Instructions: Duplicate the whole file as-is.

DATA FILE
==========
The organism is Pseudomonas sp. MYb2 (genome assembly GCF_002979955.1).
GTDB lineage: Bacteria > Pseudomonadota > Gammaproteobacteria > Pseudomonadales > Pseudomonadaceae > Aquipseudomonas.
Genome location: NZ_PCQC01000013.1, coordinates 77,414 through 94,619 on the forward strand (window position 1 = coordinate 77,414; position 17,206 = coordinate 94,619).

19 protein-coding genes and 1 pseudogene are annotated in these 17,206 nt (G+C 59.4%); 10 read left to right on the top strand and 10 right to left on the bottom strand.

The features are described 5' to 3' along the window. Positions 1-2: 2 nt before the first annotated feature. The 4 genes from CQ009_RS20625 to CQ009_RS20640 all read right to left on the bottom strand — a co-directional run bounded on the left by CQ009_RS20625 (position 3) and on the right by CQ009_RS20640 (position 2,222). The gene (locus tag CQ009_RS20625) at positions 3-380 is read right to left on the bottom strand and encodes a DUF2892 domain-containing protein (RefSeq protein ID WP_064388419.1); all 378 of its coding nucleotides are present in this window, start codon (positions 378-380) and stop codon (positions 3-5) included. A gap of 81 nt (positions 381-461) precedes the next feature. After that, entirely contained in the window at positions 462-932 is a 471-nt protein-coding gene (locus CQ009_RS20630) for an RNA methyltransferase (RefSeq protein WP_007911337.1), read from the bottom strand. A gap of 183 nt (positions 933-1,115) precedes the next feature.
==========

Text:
The organism is Pseudomonas sp. MYb2 (genome assembly GCF_002979955.1).
GTDB lineage: Bacteria > Pseudomonadota > Gammaproteobacteria > Pseudomonadales > Pseudomonadaceae > Aquipseudomonas.
Genome location: NZ_PCQC01000013.1, coordinates 77,414 through 94,619 on the forward strand (window position 1 = coordinate 77,414; position 17,206 = coordinate 94,619).

19 protein-coding genes and 1 pseudogene are annotated in these 17,206 nt (G+C 59.4%); 10 read left to right on the top strand and 10 right to left on the bottom strand.

The features are described 5' to 3' along the window. Positions 1-2: 2 nt before the first annotated feature. The 4 genes from CQ009_RS20625 to CQ009_RS20640 all read right to left on the bottom strand — a co-directional run bounded on the left by CQ009_RS20625 (position 3) and on the right by CQ009_RS20640 (position 2,222). The gene (locus tag CQ009_RS20625) at positions 3-380 is read right to left on the bottom strand and encodes a DUF2892 domain-containing protein (RefSeq protein ID WP_064388419.1); all 378 of its coding nucleotides are present in this window, start codon (positions 378-380) and stop codon (positions 3-5) included. A gap of 81 nt (positions 381-461) precedes the next feature. After that, entirely contained in the window at positions 462-932 is a 471-nt protein-coding gene (locus CQ009_RS20630) for an RNA methyltransferase (RefSeq protein WP_007911337.1), read from the bottom strand. A gap of 183 nt (positions 933-1,115) precedes the next feature.